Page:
“It was useless to me,” she said.

McAneny has since applied for and received additional funding. She said she is using that money to help pay off the chemotherapy bills.

UnitedHealth told CNBC in a statement Tuesday: “We have issued more than $6.5 billion in assistance to providers and we continue to encourage any provider to reach out and our goals has always been to help get the word out to as many providers as possible here.”

A controversial merger

In this photo illustration the UnitedHealth Group logo displayed on a smartphone screen.
(Sheldon Cooper | Sopa Images | Lightrocket | Getty Images)

UnitedHealth’s ownership of Change Healthcare has raised eyebrows from the outset. 

The company has two major business units: Optum and UnitedHealthcare. Optum offers a range of pharmacy services and consulting services and provides medical care for around 103 million consumers, while UnitedHealthcare provides insurance coverage and benefit services to more than 55 million people globally, according to the company’s website.

UnitedHealth’s reach is already substantial, so when it announced that Optum and Change Healthcare had agreed to combine in January 2021, it alarmed organizations such as the AMA.

The AMA sent a letter to the U.S. Department of Justice in April 2021 arguing the $13 billion deal would have “significant anticompetitive effects” on doctors, hospitals and insurers. The group urged the DOJ to look at the merger.

The DOJ sued to block the deal the following year, arguing that UnitedHealth’s proposed acquisition would harm competition in the sector. The suit was unsuccessful, and Optum announced that it completed its combination with Change Healthcare in October 2022.

In UnitedHealth’s quarterly call with investors in April, CEO Andrew Witty said the company’s ownership of Change Healthcare is “important for the country.” He said the cyberattack likely would have happened either way, but if UnitedHealth did not own the company, Change Healthcare would not have had the resources or support necessary to bring its systems back online.

“We’re going to bring it back much stronger than it was before,” Witty said.

The AMA has also been outspoken about the cybersecurity breach. In a letter to the U.S. Department of Health and Human Services in March, for instance, the organization said it is concerned about the “undue financial hardships facing physician practices” if the cyberattack was not resolved quickly. The AMA said it is particularly concerned about small, rural and less-resourced practices, according to the letter.

In late February, the DOJ launched an antitrust investigation into UnitedHealth, according to a report from The Wall Street Journal. The investigation is exploring issues such as its doctor group acquisitions and the relationships between Optum and UnitedHealthcare, the report said. UnitedHealth declined to comment on the matter during its investor call.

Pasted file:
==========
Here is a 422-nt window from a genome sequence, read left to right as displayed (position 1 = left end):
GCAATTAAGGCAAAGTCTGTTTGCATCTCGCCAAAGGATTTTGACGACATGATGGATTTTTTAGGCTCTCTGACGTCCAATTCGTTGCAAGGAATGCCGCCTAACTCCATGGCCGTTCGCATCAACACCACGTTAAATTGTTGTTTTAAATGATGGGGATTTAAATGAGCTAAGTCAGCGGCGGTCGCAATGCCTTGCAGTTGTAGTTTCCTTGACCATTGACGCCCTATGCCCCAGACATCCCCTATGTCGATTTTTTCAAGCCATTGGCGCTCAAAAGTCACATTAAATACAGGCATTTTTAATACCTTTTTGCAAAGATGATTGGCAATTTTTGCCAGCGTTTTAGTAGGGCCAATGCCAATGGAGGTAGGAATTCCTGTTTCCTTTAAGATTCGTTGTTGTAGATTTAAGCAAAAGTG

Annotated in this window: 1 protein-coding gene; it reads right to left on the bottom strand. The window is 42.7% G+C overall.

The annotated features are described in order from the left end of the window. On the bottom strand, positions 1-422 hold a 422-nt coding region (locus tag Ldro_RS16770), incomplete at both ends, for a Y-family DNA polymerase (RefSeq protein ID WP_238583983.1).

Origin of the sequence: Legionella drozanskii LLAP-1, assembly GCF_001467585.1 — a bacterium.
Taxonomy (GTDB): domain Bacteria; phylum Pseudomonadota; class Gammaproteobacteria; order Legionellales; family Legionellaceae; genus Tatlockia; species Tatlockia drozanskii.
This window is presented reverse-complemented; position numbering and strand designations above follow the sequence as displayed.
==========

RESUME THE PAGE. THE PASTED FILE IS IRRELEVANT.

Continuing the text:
The DOJ declined to comment.

‘It’s a mess’

UnitedHealth Group signage is displayed on a monitor on the floor of the New York Stock Exchange.
(UnitedHealth Group signage is displayed on a monitor on the floor of the New York Stock Exchange.
Michael Nagle | Bloomberg | Getty Images)

There’s no quick fix for providers affected by the breach. Switching to another clearinghouse can take weeks to months, and submitting claims manually creates mountains of extra work for practices that are often already overwhelmed with administrative and clerical tasks. Some payers don’t even accept paper claims anymore.

“It’s not been fun,” said Dr. Tyler Kisling, who with his wife owns and operates an orthodontic and pediatric dentistry practice in California.

Kisling said the pair have taken out around $20,000 from their personal savings to help keep things afloat since the cyberattack. The breach has created a lot of stress, Kisling said, and he’s resorted to printing out paper calendars to help keep track of bills and due dates.

The company that operates their practice’s patient management software has worked to get set up with another clearinghouse, but as of April 19, Kisling said it was still not running. The workaround has been to fill out all of the practice’s claims by hand, put them in envelopes and mail them off to insurers. Kisling said the task has been like a new full-time job.

Payments are just starting to trickle in, and Kisling said he thinks it is largely because the practice took steps to mail in claims. There’s still a long road ahead.

“I just don’t know how much longer it’s going to take to catch up with all the backlog,” he said.

McAneny said her practice switched to another clearinghouse during the breach but that they all have different peculiarities that can be difficult to work out. She said she had 5,000 rejected claims in a week, which meant the practice had to go through each one to determine what needed to be fixed.

“The comma goes here, or the date of birth goes over there or whatever they want,” she said.